Freedom in Armenia and Nagorno Karabagh in 2016

  • Country - 19 September 2016, 16:19
Freedom House has published the “Freedom in the World 2016” report which introduces the political rights and civil liberties situation in 195 countries and 15 disputed areas of the world from January 1 of 2015 to December 31 of 2015. The report divides the countries and disputed areas into three groups: free, partly free and not free.

This report of the Freedom House, as well as the publications from the previous years, has also addressed the freedom and democracy-related tendencies in the Republics of Armenia and Nagorno Karabagh. According to the report, Armenia is a partly free country. It has received 46 points on the scale of 100 points in which 0 is the worst point and 100 is the best. The neighboring Georgia is ahead of Armenia by almost 20 points (it has 64 points). Azerbaijan has fallen into the group of not free countries with its 16 points.

It is worth mentioning that Armenia has once again been mentioned as the freest country in the Eurasian Economic Union, leaving Kyrgyzstan behind with its 38 points (this country has also fallen into the group of partly free countries). Naturally, Belarus, Kazakhstan and the Russian Federation have been classified as not free countries. Notably, Belarus has a freedom indicator of 17, Russia – 22, and Kazakhstan – 24.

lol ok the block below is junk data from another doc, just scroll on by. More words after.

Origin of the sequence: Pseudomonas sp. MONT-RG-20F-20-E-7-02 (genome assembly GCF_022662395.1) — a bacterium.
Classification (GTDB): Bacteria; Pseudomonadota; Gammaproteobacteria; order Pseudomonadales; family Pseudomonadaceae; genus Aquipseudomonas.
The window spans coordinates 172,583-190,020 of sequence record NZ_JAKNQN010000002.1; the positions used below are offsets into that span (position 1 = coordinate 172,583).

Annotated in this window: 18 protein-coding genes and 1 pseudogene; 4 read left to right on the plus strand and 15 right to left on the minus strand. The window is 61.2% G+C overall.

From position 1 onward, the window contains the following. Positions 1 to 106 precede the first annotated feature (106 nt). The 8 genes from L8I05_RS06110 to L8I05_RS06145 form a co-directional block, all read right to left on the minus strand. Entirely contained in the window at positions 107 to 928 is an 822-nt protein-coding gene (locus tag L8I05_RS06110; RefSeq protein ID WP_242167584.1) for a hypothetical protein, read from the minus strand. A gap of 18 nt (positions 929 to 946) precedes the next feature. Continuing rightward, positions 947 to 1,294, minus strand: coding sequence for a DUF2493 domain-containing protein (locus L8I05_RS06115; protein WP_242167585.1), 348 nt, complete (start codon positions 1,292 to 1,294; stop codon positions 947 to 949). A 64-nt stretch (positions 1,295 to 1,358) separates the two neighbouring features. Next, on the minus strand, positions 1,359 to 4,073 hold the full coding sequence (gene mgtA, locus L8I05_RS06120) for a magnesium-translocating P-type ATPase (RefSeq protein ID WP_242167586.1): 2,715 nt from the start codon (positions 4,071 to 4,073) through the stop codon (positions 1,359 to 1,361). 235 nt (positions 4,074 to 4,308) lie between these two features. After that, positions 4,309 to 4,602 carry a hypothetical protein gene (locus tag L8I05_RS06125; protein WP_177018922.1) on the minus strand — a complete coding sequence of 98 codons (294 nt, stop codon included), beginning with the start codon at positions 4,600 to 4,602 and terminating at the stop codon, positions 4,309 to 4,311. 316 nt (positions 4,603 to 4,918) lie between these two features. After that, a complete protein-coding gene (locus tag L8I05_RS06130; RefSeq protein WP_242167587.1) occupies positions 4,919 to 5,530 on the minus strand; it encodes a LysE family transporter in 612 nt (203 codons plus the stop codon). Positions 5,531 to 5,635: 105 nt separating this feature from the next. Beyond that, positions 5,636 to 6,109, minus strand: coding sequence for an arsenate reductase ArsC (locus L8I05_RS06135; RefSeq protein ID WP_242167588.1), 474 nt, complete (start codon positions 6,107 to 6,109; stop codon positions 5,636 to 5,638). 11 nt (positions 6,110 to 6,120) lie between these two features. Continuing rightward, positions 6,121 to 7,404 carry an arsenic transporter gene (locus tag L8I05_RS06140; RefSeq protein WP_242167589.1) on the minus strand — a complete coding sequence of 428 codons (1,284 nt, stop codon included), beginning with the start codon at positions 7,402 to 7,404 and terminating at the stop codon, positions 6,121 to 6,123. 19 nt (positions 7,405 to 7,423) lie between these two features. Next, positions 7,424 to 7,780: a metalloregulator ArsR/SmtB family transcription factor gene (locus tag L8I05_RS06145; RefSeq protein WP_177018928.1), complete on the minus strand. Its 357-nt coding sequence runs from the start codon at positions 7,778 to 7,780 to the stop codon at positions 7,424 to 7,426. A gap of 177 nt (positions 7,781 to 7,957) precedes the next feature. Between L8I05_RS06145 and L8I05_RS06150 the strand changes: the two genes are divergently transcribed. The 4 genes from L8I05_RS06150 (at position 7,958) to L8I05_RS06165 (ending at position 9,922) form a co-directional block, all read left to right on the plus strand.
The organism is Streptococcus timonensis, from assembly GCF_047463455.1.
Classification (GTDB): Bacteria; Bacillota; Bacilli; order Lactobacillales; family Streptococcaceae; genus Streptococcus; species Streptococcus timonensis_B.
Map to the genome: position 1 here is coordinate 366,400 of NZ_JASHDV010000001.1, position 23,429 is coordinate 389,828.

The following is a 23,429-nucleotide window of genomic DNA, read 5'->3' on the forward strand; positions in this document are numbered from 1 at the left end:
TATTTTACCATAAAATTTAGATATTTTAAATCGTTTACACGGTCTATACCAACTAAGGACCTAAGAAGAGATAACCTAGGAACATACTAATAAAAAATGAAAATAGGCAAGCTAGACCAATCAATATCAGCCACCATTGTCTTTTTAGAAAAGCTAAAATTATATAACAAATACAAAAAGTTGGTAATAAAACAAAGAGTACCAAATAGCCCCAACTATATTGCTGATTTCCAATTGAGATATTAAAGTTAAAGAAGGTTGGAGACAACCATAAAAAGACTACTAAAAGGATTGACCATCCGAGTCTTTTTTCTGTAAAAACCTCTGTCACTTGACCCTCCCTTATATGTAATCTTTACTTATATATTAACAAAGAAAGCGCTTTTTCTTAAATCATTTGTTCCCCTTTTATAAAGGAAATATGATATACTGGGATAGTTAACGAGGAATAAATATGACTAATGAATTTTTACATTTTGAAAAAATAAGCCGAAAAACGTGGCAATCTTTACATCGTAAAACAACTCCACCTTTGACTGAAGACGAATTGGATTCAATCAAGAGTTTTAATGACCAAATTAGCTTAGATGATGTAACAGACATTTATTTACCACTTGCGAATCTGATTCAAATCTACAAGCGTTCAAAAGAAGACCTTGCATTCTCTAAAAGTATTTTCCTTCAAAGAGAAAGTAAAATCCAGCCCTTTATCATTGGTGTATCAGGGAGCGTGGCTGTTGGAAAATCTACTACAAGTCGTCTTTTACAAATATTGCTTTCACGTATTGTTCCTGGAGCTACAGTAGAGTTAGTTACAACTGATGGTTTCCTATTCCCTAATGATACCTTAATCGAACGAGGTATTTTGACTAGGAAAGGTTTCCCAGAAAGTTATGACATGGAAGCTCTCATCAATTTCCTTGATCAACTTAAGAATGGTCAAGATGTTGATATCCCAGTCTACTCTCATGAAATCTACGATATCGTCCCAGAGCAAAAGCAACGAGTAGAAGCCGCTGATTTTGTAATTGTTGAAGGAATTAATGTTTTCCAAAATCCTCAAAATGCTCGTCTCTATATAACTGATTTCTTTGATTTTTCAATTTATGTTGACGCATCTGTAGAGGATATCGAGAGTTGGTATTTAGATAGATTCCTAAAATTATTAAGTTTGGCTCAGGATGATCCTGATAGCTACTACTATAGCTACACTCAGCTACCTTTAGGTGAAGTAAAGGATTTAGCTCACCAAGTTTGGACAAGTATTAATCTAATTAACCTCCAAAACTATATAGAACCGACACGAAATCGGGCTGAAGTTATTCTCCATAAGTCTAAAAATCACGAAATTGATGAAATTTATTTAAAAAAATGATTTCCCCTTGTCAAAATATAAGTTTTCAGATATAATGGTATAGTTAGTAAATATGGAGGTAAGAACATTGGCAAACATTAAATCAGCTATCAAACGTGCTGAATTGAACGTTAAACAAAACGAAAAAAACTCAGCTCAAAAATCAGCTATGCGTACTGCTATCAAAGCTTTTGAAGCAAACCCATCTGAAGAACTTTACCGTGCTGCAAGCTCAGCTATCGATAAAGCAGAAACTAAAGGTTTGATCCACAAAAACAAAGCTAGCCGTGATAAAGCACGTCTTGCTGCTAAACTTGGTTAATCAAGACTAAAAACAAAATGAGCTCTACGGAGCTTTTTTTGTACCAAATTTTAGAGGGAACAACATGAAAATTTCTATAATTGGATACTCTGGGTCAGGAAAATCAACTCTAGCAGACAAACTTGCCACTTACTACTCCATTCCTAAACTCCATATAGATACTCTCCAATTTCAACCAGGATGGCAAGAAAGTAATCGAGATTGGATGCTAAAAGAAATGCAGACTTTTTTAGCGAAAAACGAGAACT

It is worth mentioning that Nagorno Karabagh’s freedom indicator is lower than that of Armenia, it is 33. Anyway, it also has the “partly free” status. Moreover, according to the report, the Nagorno Karabagh Republic has a worse freedom situation than Abkhazia (42 points) but better than the other post-Soviet unrecognized republics and disputed areas. South Ossetia (11 points), Transdniestria (24 points) and Krimea (9 points) are considered not free. Nevertheless, the Nagorno Karabagh Republic has room for growth in order to reach Somaliland with its 40 points.

In order of comparison, let us mention that Armenia, in its turn, has worse indicator compared to countries like Bangladesh (49 points) and Burkina Faso (59 points). And, of course, there is no room for comparing Armenia with small post-Soviet countries like Lithuania (91 points), Latvia (86 points) or Estonia (94 points).

Anna Pambukhchyan

“Union of Informed Citizens”